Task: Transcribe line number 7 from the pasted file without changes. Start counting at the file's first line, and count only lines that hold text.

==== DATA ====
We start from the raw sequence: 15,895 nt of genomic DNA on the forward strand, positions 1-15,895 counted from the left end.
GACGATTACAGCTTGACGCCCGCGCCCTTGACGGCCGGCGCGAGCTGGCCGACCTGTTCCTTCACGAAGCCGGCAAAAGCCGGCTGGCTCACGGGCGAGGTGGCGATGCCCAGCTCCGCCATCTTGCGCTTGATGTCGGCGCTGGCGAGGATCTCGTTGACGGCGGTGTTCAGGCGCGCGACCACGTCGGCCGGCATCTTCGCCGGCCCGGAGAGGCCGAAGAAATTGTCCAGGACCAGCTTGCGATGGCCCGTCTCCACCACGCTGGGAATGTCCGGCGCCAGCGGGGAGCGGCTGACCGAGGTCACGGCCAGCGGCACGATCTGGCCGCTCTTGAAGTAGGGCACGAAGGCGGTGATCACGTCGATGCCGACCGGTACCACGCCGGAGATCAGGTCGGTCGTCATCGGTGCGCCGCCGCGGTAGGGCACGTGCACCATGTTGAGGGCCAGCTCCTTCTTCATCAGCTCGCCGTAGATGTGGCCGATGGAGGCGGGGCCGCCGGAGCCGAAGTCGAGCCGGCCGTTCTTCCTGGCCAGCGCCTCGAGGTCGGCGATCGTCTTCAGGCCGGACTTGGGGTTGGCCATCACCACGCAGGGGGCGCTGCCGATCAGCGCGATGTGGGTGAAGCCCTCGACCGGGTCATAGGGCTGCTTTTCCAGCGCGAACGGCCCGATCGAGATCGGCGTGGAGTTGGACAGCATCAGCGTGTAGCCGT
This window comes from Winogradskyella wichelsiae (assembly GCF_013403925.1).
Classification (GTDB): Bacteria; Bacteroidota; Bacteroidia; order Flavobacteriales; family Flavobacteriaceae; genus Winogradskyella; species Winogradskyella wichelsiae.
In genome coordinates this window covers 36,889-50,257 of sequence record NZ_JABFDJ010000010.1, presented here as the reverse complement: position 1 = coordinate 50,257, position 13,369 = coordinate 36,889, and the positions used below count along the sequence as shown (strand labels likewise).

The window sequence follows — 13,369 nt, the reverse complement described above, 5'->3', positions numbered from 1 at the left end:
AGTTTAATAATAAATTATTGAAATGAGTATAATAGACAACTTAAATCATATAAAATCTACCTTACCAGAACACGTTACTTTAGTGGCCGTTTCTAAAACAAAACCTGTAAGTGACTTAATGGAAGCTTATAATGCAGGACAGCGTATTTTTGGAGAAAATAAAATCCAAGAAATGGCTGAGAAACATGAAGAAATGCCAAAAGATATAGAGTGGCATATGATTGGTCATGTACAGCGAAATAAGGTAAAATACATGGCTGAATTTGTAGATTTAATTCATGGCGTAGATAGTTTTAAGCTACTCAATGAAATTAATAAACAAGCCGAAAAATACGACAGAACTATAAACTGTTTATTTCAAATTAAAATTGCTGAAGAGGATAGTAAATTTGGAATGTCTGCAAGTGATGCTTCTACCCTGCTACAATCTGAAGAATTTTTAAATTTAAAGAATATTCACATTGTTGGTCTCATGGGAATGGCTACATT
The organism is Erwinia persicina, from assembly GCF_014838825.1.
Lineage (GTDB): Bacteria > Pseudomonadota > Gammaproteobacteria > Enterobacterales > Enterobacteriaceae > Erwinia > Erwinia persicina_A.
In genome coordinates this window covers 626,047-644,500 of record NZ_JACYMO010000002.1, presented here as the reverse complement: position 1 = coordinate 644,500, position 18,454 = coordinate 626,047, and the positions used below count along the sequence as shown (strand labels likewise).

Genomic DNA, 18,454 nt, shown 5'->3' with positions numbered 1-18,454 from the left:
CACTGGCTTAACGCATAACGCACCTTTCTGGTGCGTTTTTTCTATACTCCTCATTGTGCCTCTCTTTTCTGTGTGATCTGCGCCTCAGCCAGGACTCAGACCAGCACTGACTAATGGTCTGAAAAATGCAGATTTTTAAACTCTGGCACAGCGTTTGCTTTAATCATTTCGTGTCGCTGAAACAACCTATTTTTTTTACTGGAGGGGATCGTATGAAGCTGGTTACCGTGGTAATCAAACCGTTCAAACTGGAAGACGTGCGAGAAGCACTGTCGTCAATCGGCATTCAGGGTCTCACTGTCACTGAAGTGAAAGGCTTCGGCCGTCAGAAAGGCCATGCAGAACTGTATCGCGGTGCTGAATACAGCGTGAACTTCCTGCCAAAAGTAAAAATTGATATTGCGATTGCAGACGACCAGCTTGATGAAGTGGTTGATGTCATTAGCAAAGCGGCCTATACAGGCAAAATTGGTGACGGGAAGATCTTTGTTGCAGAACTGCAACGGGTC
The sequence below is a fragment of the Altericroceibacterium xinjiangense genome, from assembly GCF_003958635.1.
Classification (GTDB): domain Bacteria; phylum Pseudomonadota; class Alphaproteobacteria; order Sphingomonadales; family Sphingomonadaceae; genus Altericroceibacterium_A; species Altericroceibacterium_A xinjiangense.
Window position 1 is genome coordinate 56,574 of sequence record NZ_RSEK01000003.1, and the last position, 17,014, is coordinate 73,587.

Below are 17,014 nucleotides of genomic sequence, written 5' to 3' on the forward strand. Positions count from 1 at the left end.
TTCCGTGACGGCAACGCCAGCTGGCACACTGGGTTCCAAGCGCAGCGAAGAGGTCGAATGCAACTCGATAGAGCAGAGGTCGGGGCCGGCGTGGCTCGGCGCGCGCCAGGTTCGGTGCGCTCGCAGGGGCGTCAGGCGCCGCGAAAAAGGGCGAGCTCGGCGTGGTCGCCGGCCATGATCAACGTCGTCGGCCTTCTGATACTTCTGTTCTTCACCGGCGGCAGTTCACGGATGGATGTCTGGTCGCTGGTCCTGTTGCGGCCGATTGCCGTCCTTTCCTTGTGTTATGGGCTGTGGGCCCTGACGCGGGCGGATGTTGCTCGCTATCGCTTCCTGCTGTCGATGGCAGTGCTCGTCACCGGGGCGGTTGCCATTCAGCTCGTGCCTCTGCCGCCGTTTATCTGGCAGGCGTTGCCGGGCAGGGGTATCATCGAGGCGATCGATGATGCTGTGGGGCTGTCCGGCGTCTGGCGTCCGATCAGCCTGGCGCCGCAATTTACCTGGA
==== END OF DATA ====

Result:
AGTTTAATAATAAATTATTGAAATGAGTATAATAGACAACTTAAATCATATAAAATCTACCTTACCAGAACACGTTACTTTAGTGGCCGTTTCTAAAACAAAACCTGTAAGTGACTTAATGGAAGCTTATAATGCAGGACAGCGTATTTTTGGAGAAAATAAAATCCAAGAAATGGCTGAGAAACATGAAGAAATGCCAAAAGATATAGAGTGGCATATGATTGGTCATGTACAGCGAAATAAGGTAAAATACATGGCTGAATTTGTAGATTTAATTCATGGCGTAGATAGTTTTAAGCTACTCAATGAAATTAATAAACAAGCCGAAAAATACGACAGAACTATAAACTGTTTATTTCAAATTAAAATTGCTGAAGAGGATAGTAAATTTGGAATGTCTGCAAGTGATGCTTCTACCCTGCTACAATCTGAAGAATTTTTAAATTTAAAGAATATTCACATTGTTGGTCTCATGGGAATGGCTACATT